The novel is about the assassination of Heydrich and the heroes responsible for it, primarily Jozef Gabčík and Jan Kubiš, with Josef Valčík. It is a gripping account of the events surrounding this assassination and I wish more people know their names (and thanks to this book, there will).
On a sad note, Germany’s reprisals due to the assassination were heartbreaking. As if the Holocaust wasn’t heartbreaking enough.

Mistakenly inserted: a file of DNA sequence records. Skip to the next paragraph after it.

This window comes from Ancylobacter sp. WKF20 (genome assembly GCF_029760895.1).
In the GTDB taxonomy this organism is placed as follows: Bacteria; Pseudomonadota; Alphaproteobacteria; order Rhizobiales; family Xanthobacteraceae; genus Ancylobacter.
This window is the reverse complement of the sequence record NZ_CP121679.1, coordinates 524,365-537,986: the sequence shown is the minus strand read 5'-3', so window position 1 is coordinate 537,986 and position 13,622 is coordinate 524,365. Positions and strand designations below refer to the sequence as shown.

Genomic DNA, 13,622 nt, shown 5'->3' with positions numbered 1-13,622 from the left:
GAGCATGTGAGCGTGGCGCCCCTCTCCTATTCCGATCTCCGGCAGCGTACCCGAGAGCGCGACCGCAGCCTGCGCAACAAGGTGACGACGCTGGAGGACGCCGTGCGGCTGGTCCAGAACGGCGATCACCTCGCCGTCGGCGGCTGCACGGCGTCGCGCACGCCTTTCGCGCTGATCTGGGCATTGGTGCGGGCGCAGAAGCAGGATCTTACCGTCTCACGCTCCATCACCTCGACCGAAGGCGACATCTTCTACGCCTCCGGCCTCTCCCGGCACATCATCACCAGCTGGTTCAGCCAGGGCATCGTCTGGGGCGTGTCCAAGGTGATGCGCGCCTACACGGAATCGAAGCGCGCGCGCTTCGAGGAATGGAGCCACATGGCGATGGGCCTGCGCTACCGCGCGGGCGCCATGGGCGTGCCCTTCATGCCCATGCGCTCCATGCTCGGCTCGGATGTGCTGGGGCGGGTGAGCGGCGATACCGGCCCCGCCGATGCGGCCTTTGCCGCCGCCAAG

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Gabčík—that’s his name—really did exist. Lying alone on a little iron bed, did he hear, from outside, beyond the shutters of a darkened apartment, the unmistakable creaking of the Prague tramways? I want to believe so. I know Prague well, so I can imagine the tram’s number (but perhaps it’s changed?), its route, and the place where Gabčík waits, thinking and listening. We are at the corner of Vyšehradská and Trojická. The number 18 tram (or the number 22) has stopped in front of the Botanical Gardens. We are, most important, in 1942. In The Book of Laughter and Forgetting, Milan Kundera implies that he feels a bit ashamed at having to name his characters. And although this shame is hardly perceptible in his novels, which are full of Tomášes, Tominas, and Terezas, we can intuit the obvious meaning: what could be more vulgar than to arbitrarily give—from a childish desire for verisimilitude or, at best, mere convenience—an invented name to an invented character? In my opinion, Kundera should have gone further: what could be more vulgar than an invented character?